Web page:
Boynton's Focused on Improving his Shot

Kenny Boynton admits he struggled last season. He led the team by averaging 14 points per game, but there were times when he didn't expect any shots to go in. The balance of Boynton's shot was off. His release point wasn't consistent. The fundamentals of his shot changed with almost every attempt.

Heading into the offseason, Kenny Boynton wasn't searching to find the area of his game that needed the most improvement. He needed a more consistent shot.

Head coach Billy Donovan set Boynton up with a shooting coach from Los Angeles who worked with Mike Miller and Jason Kidd in the past.

The focus of the shot coach was the sophomore's release point. During his freshman season, the release point of Boynton's shot was above his head, almost behind it. The difficulty of repeating that every time affected his balance and made his shot less repeatable.

"I'm releasing it more in front of my head," Boynton said. "Last year, I never knew when it was going to go in. I was just shooting it. Now I know when it's off and how long it's going. It's a better shot now."

The new release point makes it easier for Boynton to control his body during the shot. After shooting last year, he would fall backwards or to the side. The improvements allow him to land with balance. He finally feels a sense of control with his shot, instead of throwing it towards the basket and hoping it goes in.

"(Balance) was definitely an issue," Boynton said. "When I shot going backwards, the ball could go anywhere."

The missed shots caused by the fundamental issues soon started to mess with Boynton's mind. His confidence started to slip, and he was soon passing up open shots because he didn't trust them to go in. There were times when his mind couldn't get past shots he missed on previous possessions.

"It was 50-50 (mental and physical)," Boynton said. "I missed some shots last year where I was thinking about other shots."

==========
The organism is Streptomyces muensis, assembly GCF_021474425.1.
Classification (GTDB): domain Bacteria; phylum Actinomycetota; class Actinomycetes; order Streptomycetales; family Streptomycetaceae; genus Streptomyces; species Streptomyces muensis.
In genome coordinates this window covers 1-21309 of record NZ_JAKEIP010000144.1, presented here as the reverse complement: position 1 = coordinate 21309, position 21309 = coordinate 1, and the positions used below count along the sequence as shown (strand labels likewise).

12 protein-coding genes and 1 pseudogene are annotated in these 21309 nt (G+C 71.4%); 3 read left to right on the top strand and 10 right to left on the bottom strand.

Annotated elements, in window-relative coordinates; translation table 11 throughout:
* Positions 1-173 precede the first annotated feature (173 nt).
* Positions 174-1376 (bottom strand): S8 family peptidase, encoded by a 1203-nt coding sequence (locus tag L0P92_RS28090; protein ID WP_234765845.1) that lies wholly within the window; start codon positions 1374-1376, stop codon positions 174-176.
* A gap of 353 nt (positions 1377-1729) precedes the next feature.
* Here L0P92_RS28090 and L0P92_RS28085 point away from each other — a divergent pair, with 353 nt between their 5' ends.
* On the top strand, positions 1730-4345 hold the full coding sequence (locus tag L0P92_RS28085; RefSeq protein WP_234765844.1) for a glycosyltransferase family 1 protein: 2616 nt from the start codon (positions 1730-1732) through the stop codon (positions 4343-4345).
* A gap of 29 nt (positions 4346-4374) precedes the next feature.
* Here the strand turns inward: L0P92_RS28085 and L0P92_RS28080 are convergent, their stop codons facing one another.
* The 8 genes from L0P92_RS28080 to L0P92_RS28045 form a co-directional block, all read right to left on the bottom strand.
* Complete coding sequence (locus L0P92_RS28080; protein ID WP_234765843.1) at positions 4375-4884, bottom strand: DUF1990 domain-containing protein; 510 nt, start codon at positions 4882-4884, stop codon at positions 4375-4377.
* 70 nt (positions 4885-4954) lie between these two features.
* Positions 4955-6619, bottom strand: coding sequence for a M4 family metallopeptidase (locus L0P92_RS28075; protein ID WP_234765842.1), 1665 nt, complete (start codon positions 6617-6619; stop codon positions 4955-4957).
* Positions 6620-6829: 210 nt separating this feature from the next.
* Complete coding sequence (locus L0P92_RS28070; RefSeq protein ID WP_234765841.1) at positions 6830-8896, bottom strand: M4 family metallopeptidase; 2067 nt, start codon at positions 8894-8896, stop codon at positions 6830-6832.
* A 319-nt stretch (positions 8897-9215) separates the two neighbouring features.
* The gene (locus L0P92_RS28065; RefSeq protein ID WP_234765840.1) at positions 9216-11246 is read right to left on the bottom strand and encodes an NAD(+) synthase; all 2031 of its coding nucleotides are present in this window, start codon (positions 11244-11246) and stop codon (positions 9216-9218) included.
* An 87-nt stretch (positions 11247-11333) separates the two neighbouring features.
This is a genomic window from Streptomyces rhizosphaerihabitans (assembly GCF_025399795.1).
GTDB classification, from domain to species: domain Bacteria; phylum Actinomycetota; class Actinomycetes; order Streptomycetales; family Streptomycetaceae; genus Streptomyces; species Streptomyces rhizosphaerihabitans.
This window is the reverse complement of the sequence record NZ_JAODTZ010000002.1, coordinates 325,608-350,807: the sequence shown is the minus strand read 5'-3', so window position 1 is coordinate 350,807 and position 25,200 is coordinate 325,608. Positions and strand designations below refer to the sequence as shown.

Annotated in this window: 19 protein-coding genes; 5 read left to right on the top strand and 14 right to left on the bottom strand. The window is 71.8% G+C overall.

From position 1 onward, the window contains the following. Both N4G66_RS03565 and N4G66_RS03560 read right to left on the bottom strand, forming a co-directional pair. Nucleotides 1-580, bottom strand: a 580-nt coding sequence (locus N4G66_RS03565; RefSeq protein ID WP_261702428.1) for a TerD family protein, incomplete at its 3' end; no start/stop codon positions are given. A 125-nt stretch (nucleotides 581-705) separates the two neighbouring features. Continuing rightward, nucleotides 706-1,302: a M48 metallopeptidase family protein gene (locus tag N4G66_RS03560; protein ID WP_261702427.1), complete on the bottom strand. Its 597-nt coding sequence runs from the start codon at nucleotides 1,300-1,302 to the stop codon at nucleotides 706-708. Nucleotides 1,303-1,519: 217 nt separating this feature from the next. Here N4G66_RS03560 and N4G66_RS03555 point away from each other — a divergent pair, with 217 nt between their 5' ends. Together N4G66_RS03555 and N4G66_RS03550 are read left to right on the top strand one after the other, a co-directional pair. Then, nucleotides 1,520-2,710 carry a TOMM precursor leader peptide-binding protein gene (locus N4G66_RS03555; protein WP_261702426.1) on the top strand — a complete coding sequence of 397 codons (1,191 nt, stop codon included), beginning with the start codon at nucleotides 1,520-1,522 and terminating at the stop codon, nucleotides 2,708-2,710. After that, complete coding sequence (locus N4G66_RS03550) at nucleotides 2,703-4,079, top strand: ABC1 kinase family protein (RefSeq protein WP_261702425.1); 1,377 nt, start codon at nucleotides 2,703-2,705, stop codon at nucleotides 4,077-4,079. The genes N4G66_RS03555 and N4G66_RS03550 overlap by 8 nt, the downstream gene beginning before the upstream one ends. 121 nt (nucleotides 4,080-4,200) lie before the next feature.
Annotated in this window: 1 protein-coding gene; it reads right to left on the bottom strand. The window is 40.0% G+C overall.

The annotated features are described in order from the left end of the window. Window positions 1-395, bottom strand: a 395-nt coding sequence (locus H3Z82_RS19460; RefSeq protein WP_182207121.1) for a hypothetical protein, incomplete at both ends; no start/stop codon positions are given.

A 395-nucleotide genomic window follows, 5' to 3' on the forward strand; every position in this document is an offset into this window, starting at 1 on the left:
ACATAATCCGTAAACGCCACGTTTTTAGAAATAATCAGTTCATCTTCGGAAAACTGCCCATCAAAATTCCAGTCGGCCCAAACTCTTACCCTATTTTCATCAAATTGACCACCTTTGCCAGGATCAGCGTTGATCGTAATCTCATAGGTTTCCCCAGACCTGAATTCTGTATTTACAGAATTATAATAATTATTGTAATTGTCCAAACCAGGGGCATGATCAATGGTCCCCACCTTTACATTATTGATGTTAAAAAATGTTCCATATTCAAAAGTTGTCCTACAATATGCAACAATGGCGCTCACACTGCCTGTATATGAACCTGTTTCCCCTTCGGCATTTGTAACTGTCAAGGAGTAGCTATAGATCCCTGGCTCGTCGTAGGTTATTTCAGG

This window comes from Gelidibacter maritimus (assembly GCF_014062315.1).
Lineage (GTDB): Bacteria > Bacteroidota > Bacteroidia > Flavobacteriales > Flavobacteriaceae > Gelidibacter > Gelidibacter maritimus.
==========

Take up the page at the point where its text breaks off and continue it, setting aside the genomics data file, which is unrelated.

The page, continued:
Boynton also used the offseason to work on his mid-range game and finishing around the basket, especially with his left hand.

On the court, Boynton didn't have a choice but to play big minutes. Erving Walker and Boynton were the only two guards who were trusted to play important minutes. Ray Shipman play out of position at guard when needed, and Nimrod Tishman never turned into the player the coaches thought he could.

Walker and Boynton carried the load. For a freshman accustomed to playing a high school schedule, it was tough for Boynton to play so many minutes. Freshmen Scottie Wilbekin and Casey Prather will provide depth at guard this season.

"It had a toll on us late in the year," Boynton said. "We've been working hard on conditioning (this fall). Now we've got Scottie and Casey behind us."

The added backcourt depth also allows the team to use more of a full court press. They don't need to conserve bodies during practice. The team is already working on the press that Coach Donovan would prefer to use.

"We've been working on the press early this year," Boynton said. "Last year, we waited a little late to work on the press. It's going to be a big part of our team this year."

His freshman season was a time for learning. Boynton worked hard in high school, but once he left practices at American Heritage High School, he didn't have to work much in film study. That changed when he got to Gainesville.

"I learned that you've got to put a lot of work into this," Boynton said. "It's not just taking shots. It's watching film and studying the guys you're playing against. Mentally, you go into a game prepared. It's more than just basketball."
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